Camera Profiles and Color Calibration

Accurate representation of color is important to us all, but especially so in the field of wedding photography (product photography too!!).

It is important to get it right in camera so that less time is spent trying to correct color casts and shifts in Photoshop.

Central to getting color right in camera is to manually set the white balance for the shooting conditions at the time. It only takes about 20 seconds longer, but it saves hours.

I use the X-Rite Color Checker passport to help me with this. It costs around $130 on eBay.

I first set my camera  for white balance. The Color Checker Passport has a white balance card in-built as well. Then I take a shot of the Color Checker target in the light where I will be shooting. And that’s it.

In Lightroom, in the Library module, I highlight the image of the Color Checker Passport. Then I click on the Export button. I give the image of the Color Checker Passport a name and a new profile is created in the Camera Calibration tab in Lightroom.

I move to the Develop module, choose the newly created profile from the drop down Camera Calibration menu, select all the images from the shoot that I want to use the profile with and hit Synchronise. All the images taken in those lighting conditions will now be color corrected to a standard base line from which you can warm or cool images as needed.

This saves me from second guessing what my eyes tell me on the monitor and imagining imperfections in this part of my workflow. It also saves me hours of work guessing at an appropriate color temperature in the RAW processor for each batch of images that I process.

If you ask whether I now take a Color Checker Passport test for different lighting set ups I am in at, say, a wedding, the answer is yes. It takes very little time to do and I am completely over fiddling around in my RAW processor to approximate a decent temperature and colour balance.

So, manual white balance to set overall parameters, and then use of the Color Checker Passport image to get the most accurate color possible for my camera and lens combination.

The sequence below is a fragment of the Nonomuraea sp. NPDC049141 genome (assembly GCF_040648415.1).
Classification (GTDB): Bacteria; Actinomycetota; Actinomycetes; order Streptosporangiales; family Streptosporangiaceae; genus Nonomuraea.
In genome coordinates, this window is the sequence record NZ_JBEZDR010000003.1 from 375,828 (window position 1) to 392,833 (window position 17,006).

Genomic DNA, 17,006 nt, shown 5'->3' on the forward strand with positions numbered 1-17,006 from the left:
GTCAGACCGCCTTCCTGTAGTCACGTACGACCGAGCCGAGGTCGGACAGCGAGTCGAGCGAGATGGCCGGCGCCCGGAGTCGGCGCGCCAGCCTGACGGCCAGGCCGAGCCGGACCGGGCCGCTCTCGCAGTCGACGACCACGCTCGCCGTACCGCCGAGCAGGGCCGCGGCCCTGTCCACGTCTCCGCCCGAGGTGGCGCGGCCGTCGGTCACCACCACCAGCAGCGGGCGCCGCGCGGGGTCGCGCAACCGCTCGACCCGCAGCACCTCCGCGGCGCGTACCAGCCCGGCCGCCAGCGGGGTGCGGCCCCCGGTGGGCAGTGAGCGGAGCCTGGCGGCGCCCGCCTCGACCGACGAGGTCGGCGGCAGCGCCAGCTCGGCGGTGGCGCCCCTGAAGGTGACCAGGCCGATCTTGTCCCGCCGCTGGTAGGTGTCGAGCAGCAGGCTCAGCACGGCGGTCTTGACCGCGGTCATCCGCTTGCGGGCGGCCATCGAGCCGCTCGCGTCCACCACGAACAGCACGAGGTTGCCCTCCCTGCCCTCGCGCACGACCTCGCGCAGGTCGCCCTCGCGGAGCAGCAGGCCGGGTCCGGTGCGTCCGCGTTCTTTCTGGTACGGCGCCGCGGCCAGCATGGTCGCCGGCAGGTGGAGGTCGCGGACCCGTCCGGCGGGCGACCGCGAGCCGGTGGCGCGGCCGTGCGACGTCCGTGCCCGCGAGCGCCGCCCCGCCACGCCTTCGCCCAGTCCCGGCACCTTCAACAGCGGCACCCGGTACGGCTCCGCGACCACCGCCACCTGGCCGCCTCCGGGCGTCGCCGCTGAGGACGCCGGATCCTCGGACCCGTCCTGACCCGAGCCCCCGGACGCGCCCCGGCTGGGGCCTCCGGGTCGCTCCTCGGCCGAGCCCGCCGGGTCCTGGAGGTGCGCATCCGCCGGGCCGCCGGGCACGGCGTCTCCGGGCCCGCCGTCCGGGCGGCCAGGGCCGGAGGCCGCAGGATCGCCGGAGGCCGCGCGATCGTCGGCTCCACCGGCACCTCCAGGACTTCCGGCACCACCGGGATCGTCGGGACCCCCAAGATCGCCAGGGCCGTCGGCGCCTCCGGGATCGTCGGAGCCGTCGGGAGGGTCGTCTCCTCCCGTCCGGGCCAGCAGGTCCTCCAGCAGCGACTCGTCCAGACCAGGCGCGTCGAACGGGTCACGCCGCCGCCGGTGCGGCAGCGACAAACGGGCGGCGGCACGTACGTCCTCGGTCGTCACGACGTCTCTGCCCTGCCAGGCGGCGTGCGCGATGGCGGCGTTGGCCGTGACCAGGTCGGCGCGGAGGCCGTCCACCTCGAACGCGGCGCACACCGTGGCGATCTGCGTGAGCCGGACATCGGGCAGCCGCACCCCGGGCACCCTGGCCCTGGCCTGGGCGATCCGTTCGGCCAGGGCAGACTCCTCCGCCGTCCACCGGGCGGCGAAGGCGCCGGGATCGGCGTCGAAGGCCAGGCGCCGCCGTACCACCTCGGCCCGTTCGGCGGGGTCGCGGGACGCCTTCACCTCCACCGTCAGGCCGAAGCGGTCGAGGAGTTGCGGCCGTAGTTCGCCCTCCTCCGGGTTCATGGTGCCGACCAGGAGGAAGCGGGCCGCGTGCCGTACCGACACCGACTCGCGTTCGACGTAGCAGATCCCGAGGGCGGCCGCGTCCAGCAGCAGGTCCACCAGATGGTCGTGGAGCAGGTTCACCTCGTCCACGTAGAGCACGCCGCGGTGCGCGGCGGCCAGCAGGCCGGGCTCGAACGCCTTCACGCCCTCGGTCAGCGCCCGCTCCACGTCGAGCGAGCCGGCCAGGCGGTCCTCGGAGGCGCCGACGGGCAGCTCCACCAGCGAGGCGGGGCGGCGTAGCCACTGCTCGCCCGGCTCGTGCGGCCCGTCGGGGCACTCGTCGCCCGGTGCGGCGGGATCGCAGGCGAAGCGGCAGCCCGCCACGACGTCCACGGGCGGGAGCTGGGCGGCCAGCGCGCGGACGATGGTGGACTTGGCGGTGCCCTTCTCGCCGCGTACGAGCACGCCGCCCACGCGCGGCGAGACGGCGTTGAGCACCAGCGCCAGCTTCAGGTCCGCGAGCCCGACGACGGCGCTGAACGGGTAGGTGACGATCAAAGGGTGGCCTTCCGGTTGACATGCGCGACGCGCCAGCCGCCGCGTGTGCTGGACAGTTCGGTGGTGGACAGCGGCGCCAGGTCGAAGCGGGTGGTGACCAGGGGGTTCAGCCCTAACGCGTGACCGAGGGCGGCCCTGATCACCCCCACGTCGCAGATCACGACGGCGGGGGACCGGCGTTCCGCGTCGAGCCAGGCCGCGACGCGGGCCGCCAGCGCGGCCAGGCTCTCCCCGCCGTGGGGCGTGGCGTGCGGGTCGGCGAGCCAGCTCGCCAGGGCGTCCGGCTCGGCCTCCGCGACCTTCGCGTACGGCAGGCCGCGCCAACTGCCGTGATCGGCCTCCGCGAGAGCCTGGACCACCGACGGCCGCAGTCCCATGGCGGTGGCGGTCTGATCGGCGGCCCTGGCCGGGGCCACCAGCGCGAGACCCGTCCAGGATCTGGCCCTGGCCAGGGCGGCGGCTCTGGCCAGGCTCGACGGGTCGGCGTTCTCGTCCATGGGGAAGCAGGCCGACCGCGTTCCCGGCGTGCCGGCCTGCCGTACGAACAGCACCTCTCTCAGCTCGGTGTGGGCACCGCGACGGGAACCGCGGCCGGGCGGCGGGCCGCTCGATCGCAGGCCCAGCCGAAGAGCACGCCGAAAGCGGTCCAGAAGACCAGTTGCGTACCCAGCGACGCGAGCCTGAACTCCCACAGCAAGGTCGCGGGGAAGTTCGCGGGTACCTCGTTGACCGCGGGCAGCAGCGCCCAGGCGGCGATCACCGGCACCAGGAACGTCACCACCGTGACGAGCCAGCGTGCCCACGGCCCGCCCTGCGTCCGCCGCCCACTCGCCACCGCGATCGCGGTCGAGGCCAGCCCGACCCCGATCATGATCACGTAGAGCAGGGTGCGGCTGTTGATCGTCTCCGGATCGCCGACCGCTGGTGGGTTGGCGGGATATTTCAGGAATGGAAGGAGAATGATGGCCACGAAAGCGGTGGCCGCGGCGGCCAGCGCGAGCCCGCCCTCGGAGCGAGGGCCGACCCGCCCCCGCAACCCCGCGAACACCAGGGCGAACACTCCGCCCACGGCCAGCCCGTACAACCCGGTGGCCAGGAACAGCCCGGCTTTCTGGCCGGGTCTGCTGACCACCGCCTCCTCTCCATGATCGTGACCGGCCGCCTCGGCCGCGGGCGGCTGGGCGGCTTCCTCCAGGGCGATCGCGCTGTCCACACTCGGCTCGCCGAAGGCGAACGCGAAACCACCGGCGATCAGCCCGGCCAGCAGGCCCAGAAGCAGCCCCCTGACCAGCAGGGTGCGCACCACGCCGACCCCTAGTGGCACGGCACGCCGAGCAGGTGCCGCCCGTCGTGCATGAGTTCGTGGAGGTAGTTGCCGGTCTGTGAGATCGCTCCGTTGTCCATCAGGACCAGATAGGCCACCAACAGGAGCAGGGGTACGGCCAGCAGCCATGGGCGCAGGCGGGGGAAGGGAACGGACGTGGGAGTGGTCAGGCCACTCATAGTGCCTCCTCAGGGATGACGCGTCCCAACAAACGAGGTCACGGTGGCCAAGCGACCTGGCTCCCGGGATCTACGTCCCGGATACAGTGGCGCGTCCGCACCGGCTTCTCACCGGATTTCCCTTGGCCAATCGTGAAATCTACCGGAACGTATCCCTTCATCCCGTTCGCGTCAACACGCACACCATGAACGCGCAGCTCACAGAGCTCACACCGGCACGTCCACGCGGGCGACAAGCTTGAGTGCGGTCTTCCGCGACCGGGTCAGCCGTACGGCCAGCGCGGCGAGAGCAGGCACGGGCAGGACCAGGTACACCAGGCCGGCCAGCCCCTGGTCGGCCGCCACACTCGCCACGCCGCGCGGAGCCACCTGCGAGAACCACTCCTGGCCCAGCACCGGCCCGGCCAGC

Of course, if you wanted, you could take a shot of the Color Checker Passport target in settings you typically shoot in (sun, shade and flash). The software that comes with Color Checker Passport allows you to save these targets for the camera you use as a preset in Lightroom (you must use a DNG (Digital Negative) file). Then, all you need to do is open the appropriate preset in the Camera Calibration tab in the RAW processor, click on it and synchronise the images you have taken for the shoot to get accurate color.

Regarding DNG files, I now import all the RAW files from my camera as DNG files in order to allow the Color Checker Passport software to do its thing (Color Checker Passport needs a DNG file to create a camera profile), but also because:

a) it’s a future proofed file format (because Adobe made it open source) and proprietary RAW processors will chop and change and

b) the DNG format takes up a little less space even thought it still contains the xmp. data which is the all important part of a RAW file. In other words, a processed file saved as DNG shows as only a single entity as opposed to a processed RAW file which show the RAW file as well as its attendant sidecar (xmp.) data file.

You may ask whether, if you have a couple of bodies,you would need to make two camera profiles, one for each body. The technical and in-the-field answers are “yes”.

This is because no two sensors respond the same to color wavelengths, and even two identical model camera bodies from the same manufacturer will show a slightly different color response…..

All that remains is to ensure that your monitor and printer are calibrated so that what you see on-screen is what you get when you print out your images.

If you want to read a little more about the Color Checker Passport for your own interest, there are many sites explaining this tool, but you can have a look at a video of it at work here.

If you want to read about it in greater detail take a look at Rob Gailbraith’s page here.

In a future post, I will have a look at simple and easy to use methods for monitor and printer calibration which should keep you very happy with your little studio at home!!

Color Checker Passport with mid grey patch circled

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